Miami-Dade County

They overstayed their visas, and now they’re in trouble, police say

Local and international travelers wait in line for the security checkpoint at the Miami International Airport.
Local and international travelers wait in line for the security checkpoint at the Miami International Airport. Miami Herald File

Four South Americans were recently arrested at Miami International Airport after immigration officers discovered they had previously overstayed their visas.

Travelers arriving from Chile, Colombia and Brazil were stopped when agents found in immigration data records all had previously exceeded the time allowed on their visitor visas.

Two Brazilian travelers ultimately were sentenced to time served and possible deportation

The others are awaiting sentencing or arraignment.

The incidents occurred in the last four weeks when passport control officers stopped the travelers on arrival at MIA.

The most recent case was that of Alejandro Daniel Flores, who arrived from Santiago, Chile, on June 19 aboard a LAN Airlines flight.

According to a criminal complaint filed in Miami federal court, Flores presented an Argentine passport containing a valid American visitor visa.

Flores was taken out of the normal immigration line and sent to an interrogation room because the passport control officer saw an alert in his computer when he checked the traveler's name.

During interrogation, Customs and Border Protection officials found that previously Flores had come to the United States on a tourist visa on Feb. 27, 2000, and had stayed to live illegally in the country almost 12 years, according to the criminal complaint.

Flores, 39, is now awaiting possible trial on charges of getting his new tourist visa fraudulently. The maximum penalty, if found guilty, could be 10 years in prison.

The following case occurred on June 12 when Juan Carlos Duran Trujillo from Bogota arrived at MIA aboard a Viva Colombia flight.

When Duran presented his Colombian passport and a U.S. visa, he was sent to the interrogation room because the passport control officer also found an alert on his computer about the traveler.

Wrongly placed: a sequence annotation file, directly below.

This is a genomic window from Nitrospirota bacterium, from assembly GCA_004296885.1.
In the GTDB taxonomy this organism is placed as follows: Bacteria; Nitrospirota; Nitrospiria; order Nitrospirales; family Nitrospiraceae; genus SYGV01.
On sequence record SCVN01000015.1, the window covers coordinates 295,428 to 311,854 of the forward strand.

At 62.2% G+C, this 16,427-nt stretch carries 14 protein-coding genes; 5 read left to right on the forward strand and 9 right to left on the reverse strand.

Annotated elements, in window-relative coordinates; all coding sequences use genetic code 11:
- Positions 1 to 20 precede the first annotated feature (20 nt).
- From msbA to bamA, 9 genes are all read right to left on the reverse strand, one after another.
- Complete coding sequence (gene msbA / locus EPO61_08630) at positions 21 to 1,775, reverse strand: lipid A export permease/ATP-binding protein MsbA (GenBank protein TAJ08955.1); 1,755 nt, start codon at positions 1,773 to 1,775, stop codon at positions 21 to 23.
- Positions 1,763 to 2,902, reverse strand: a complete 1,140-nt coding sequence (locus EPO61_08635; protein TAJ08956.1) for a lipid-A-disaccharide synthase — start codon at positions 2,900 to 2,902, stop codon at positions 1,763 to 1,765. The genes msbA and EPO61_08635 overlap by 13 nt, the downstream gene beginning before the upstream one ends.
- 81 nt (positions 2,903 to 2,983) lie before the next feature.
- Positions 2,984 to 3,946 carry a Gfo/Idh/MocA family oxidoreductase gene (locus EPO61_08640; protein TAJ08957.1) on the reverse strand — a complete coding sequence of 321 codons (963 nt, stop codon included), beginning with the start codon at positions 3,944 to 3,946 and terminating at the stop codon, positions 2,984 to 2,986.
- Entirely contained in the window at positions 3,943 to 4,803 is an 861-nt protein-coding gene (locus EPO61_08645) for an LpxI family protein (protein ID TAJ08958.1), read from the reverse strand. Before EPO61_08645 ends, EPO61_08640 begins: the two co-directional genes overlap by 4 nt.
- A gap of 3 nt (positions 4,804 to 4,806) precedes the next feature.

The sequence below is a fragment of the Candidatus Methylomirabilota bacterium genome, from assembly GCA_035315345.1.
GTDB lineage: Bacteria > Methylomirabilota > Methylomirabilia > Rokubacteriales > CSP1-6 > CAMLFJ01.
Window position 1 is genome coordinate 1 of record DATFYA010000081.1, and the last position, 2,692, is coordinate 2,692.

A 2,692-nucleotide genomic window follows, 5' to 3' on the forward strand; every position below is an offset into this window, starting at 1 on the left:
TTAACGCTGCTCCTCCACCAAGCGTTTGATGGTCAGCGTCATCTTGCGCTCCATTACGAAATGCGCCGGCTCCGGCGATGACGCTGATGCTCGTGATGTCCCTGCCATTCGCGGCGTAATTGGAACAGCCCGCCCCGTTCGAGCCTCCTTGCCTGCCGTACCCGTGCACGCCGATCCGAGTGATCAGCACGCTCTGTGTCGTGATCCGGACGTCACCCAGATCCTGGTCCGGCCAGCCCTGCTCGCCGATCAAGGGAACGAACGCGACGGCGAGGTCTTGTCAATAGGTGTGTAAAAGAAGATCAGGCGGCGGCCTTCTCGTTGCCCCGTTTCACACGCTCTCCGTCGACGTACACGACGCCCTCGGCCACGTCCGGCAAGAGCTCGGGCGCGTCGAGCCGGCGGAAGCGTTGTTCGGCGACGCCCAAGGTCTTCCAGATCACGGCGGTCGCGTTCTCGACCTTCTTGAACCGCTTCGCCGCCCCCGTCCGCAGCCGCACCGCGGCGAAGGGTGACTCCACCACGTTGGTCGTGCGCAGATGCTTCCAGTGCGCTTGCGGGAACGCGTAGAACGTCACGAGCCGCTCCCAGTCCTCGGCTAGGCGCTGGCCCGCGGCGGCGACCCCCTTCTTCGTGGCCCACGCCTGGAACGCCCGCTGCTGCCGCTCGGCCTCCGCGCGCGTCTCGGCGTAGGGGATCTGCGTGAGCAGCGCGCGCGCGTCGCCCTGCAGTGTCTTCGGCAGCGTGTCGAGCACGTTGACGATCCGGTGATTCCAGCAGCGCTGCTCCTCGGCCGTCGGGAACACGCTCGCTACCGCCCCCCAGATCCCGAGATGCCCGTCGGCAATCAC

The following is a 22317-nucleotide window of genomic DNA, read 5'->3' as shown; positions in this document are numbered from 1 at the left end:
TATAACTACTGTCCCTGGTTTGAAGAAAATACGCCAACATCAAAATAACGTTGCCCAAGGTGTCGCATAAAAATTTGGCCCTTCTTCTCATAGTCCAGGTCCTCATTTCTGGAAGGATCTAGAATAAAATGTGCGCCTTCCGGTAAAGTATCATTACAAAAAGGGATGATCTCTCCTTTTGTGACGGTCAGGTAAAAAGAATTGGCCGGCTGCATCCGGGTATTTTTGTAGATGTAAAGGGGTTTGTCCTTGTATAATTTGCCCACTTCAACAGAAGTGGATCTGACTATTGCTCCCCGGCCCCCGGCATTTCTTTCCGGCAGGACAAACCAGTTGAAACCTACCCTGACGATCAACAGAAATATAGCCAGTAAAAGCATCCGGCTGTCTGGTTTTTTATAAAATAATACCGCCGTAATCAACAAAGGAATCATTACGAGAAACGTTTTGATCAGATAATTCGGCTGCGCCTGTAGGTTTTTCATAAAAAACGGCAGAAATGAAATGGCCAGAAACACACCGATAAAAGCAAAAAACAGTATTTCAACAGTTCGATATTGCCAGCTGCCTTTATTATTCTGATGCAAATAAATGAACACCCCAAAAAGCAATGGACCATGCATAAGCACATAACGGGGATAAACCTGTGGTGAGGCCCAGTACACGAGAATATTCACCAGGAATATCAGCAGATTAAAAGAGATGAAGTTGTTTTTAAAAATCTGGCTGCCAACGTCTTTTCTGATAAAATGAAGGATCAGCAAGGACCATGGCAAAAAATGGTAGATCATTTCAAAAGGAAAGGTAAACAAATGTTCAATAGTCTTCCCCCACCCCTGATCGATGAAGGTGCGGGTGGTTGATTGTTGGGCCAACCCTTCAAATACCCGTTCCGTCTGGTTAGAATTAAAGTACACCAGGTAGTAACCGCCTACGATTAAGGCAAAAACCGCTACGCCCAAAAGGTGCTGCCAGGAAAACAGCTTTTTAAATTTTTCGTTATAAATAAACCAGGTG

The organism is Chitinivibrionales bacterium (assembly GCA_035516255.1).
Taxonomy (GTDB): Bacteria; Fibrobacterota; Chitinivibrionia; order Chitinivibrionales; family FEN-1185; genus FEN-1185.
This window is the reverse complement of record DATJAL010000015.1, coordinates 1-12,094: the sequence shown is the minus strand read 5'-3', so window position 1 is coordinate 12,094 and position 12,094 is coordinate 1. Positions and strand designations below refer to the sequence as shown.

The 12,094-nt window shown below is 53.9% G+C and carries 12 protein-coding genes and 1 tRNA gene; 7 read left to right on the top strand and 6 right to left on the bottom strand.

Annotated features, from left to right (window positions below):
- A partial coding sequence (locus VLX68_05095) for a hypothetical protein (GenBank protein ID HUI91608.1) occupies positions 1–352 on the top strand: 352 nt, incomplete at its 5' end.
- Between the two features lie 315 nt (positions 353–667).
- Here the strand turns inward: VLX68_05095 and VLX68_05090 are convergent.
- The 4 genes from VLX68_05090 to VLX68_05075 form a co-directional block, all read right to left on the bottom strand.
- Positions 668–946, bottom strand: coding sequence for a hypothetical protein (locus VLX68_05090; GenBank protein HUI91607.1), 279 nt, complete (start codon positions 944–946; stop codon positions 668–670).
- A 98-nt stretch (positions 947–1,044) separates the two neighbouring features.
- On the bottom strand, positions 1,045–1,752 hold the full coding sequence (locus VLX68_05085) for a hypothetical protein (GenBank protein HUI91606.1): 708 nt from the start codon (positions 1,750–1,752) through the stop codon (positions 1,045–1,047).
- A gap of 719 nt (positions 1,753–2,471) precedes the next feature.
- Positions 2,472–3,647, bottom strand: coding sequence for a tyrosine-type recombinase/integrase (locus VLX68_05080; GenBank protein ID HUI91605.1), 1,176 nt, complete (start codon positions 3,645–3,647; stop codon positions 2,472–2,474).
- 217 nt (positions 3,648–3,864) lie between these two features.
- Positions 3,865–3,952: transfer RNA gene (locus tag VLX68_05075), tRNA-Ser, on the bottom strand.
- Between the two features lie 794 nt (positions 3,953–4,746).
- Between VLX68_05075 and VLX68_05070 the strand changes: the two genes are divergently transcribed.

CBP officers found Duran had a green card belonging to another person. When questioned, Duran said he had bought the card in Guatemala in 2001. In addition, CBP officers said they suspected that Duran had stayed longer than previously authorized and had apparently been deported in 2003.

Duran, 46, has decided to plead guilty and is awaiting a sentencing hearing, according to court records.

The other case took place on June 9 when a couple from Belo Horizonte, Brazil, arrived aboard an American Airlines flight.

Marissol Doroteia Dutra Barbosa and Carlos Valerio Barbosa were taken to the interrogation room when CBP officers discovered that previously both had overstayed their visas to remain in the United States.

According to a criminal complaint, Marissol had originally arrived on May 21, 2000, but did not leave until May 3, 2007. Carlos arrived on Feb. 29, 2000, and also did not depart until May 3, 2007.

Carlos, 63, pleaded guilty and was sentenced to time served and ordered deported. Marissol, 52, also pleaded guilty and was sentenced to time served, followed by deportation.

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